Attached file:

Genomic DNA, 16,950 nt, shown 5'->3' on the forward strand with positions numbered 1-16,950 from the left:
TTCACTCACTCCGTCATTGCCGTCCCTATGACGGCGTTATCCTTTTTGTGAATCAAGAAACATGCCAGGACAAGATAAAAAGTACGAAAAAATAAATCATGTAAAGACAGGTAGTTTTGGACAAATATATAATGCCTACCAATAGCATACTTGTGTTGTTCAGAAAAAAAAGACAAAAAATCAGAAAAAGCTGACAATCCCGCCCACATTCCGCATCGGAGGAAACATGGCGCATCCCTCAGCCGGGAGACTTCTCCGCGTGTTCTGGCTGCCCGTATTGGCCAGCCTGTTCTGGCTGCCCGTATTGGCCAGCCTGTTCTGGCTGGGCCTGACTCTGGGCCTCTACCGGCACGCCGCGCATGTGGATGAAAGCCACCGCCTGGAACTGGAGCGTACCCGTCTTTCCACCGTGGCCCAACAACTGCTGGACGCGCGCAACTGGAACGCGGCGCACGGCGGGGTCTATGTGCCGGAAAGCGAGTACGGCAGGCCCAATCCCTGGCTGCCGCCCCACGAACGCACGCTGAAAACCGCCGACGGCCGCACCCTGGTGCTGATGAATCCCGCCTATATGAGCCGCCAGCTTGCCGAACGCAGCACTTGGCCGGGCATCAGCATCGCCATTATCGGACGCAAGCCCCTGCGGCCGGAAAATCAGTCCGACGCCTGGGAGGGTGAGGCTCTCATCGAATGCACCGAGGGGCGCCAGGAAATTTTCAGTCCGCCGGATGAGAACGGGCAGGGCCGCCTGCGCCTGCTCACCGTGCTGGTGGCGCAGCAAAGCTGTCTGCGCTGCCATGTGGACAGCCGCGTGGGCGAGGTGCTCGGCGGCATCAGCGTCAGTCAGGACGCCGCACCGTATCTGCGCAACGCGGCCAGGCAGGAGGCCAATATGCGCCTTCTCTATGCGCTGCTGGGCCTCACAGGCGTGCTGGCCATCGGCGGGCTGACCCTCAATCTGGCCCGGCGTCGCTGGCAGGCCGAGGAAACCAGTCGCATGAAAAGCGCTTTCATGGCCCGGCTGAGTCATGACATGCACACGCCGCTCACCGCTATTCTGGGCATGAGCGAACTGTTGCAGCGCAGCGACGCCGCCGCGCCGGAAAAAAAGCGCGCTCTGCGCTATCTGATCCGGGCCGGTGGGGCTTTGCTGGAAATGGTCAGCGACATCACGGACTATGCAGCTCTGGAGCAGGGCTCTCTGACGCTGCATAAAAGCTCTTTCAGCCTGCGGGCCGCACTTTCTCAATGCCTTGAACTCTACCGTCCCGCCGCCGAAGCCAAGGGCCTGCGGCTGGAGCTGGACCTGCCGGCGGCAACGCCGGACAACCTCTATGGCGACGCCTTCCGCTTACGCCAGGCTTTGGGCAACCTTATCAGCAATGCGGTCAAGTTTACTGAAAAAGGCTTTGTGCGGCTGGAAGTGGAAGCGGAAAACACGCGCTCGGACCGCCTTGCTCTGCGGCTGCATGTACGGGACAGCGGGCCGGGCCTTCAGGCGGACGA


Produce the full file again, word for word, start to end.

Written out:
Genomic DNA, 16,950 nt, shown 5'->3' on the forward strand with positions numbered 1-16,950 from the left:
TTCACTCACTCCGTCATTGCCGTCCCTATGACGGCGTTATCCTTTTTGTGAATCAAGAAACATGCCAGGACAAGATAAAAAGTACGAAAAAATAAATCATGTAAAGACAGGTAGTTTTGGACAAATATATAATGCCTACCAATAGCATACTTGTGTTGTTCAGAAAAAAAAGACAAAAAATCAGAAAAAGCTGACAATCCCGCCCACATTCCGCATCGGAGGAAACATGGCGCATCCCTCAGCCGGGAGACTTCTCCGCGTGTTCTGGCTGCCCGTATTGGCCAGCCTGTTCTGGCTGCCCGTATTGGCCAGCCTGTTCTGGCTGGGCCTGACTCTGGGCCTCTACCGGCACGCCGCGCATGTGGATGAAAGCCACCGCCTGGAACTGGAGCGTACCCGTCTTTCCACCGTGGCCCAACAACTGCTGGACGCGCGCAACTGGAACGCGGCGCACGGCGGGGTCTATGTGCCGGAAAGCGAGTACGGCAGGCCCAATCCCTGGCTGCCGCCCCACGAACGCACGCTGAAAACCGCCGACGGCCGCACCCTGGTGCTGATGAATCCCGCCTATATGAGCCGCCAGCTTGCCGAACGCAGCACTTGGCCGGGCATCAGCATCGCCATTATCGGACGCAAGCCCCTGCGGCCGGAAAATCAGTCCGACGCCTGGGAGGGTGAGGCTCTCATCGAATGCACCGAGGGGCGCCAGGAAATTTTCAGTCCGCCGGATGAGAACGGGCAGGGCCGCCTGCGCCTGCTCACCGTGCTGGTGGCGCAGCAAAGCTGTCTGCGCTGCCATGTGGACAGCCGCGTGGGCGAGGTGCTCGGCGGCATCAGCGTCAGTCAGGACGCCGCACCGTATCTGCGCAACGCGGCCAGGCAGGAGGCCAATATGCGCCTTCTCTATGCGCTGCTGGGCCTCACAGGCGTGCTGGCCATCGGCGGGCTGACCCTCAATCTGGCCCGGCGTCGCTGGCAGGCCGAGGAAACCAGTCGCATGAAAAGCGCTTTCATGGCCCGGCTGAGTCATGACATGCACACGCCGCTCACCGCTATTCTGGGCATGAGCGAACTGTTGCAGCGCAGCGACGCCGCCGCGCCGGAAAAAAAGCGCGCTCTGCGCTATCTGATCCGGGCCGGTGGGGCTTTGCTGGAAATGGTCAGCGACATCACGGACTATGCAGCTCTGGAGCAGGGCTCTCTGACGCTGCATAAAAGCTCTTTCAGCCTGCGGGCCGCACTTTCTCAATGCCTTGAACTCTACCGTCCCGCCGCCGAAGCCAAGGGCCTGCGGCTGGAGCTGGACCTGCCGGCGGCAACGCCGGACAACCTCTATGGCGACGCCTTCCGCTTACGCCAGGCTTTGGGCAACCTTATCAGCAATGCGGTCAAGTTTACTGAAAAAGGCTTTGTGCGGCTGGAAGTGGAAGCGGAAAACACGCGCTCGGACCGCCTTGCTCTGCGGCTGCATGTACGGGACAGCGGGCCGGGCCTTCAGGCGGACGA